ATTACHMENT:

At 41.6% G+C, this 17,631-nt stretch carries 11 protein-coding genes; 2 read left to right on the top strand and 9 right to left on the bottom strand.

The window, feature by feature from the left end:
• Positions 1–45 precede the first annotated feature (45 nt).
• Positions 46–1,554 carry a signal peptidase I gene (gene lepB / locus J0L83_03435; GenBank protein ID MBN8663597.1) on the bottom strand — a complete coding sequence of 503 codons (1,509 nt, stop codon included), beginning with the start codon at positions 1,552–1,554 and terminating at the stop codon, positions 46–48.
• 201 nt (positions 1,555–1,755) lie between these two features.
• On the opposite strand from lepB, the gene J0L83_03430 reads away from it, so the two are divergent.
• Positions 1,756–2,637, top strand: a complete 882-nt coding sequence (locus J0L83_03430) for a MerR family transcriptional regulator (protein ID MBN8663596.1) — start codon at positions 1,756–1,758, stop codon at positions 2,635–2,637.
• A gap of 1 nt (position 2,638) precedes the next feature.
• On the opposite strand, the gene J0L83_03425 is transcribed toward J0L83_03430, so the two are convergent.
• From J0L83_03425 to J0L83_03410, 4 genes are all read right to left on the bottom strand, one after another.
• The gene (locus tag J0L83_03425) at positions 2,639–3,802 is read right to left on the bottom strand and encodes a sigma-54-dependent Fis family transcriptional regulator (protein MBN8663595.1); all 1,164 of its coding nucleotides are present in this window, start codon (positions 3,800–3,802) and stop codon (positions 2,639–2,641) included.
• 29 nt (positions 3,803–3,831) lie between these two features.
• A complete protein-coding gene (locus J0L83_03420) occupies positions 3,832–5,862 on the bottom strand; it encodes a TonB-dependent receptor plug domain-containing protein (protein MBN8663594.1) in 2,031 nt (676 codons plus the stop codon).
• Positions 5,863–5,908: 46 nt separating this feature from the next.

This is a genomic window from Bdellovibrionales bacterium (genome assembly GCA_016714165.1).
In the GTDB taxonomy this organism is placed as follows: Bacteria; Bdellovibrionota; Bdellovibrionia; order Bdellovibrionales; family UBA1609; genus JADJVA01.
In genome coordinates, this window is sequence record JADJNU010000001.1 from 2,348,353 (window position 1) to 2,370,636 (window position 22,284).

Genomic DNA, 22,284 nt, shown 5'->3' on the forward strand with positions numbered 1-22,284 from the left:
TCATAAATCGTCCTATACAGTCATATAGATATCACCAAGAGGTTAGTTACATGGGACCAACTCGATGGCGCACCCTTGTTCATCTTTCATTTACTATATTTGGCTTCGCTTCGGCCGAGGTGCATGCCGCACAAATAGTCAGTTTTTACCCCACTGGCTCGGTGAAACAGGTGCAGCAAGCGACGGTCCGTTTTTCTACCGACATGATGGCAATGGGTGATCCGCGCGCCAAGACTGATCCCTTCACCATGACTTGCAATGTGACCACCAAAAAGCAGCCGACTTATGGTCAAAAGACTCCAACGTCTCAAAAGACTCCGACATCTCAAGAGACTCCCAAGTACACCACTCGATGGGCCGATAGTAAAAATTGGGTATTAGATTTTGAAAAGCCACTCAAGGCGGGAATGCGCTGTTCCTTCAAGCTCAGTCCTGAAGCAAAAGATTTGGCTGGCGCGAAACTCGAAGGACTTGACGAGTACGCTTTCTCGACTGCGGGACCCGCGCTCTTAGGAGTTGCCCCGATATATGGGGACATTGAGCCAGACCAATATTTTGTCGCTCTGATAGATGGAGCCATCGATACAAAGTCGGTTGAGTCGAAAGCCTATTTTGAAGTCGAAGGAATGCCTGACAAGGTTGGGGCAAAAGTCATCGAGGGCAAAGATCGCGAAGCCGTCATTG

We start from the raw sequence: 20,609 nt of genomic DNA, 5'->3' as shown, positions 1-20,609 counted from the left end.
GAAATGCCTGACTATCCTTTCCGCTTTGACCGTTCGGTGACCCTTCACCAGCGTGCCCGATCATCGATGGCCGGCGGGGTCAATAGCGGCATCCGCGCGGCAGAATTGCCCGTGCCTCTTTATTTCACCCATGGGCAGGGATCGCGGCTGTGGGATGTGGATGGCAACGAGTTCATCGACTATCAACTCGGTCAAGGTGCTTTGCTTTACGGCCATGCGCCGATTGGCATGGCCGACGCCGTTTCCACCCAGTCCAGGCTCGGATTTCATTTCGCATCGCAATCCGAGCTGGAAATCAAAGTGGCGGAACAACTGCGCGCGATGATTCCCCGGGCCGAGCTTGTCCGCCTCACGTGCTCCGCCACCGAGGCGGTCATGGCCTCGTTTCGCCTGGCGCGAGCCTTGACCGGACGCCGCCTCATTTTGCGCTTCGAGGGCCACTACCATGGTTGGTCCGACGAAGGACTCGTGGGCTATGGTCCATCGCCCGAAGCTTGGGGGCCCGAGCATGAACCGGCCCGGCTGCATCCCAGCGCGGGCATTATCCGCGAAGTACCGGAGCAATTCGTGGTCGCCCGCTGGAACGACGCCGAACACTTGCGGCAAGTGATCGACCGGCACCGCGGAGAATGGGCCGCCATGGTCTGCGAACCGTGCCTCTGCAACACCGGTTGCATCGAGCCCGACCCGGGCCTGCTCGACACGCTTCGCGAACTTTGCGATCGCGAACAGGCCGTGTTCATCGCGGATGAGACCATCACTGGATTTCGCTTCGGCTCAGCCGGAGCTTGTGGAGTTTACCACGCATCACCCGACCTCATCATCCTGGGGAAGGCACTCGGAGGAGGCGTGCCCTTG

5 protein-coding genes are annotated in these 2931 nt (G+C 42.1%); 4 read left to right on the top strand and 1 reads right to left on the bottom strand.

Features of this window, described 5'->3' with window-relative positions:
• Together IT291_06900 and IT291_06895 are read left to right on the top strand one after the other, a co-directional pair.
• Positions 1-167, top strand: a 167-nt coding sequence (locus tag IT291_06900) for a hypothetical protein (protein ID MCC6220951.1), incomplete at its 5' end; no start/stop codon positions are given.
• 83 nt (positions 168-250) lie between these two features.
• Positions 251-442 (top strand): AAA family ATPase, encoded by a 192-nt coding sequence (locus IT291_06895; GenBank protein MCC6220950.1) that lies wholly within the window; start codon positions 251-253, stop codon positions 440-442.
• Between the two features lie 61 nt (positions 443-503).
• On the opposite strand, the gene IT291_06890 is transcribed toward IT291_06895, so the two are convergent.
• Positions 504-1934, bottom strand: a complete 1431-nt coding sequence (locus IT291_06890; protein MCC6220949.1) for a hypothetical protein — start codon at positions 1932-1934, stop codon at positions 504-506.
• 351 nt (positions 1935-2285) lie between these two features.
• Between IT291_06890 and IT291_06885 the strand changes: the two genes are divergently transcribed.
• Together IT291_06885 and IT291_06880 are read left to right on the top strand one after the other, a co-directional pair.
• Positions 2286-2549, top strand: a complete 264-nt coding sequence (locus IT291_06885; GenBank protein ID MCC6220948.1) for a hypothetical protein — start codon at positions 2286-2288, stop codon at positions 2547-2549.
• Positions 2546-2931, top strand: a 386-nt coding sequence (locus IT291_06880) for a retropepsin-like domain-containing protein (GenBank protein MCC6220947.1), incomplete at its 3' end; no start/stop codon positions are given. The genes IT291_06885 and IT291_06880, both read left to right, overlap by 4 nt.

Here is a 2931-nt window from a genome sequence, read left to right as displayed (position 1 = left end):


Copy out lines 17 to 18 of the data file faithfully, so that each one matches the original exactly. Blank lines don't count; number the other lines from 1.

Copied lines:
In genome coordinates, this window is sequence record JADJNU010000001.1 from 2,348,353 (window position 1) to 2,370,636 (window position 22,284).

Genomic DNA, 22,284 nt, shown 5'->3' on the forward strand with positions numbered 1-22,284 from the left: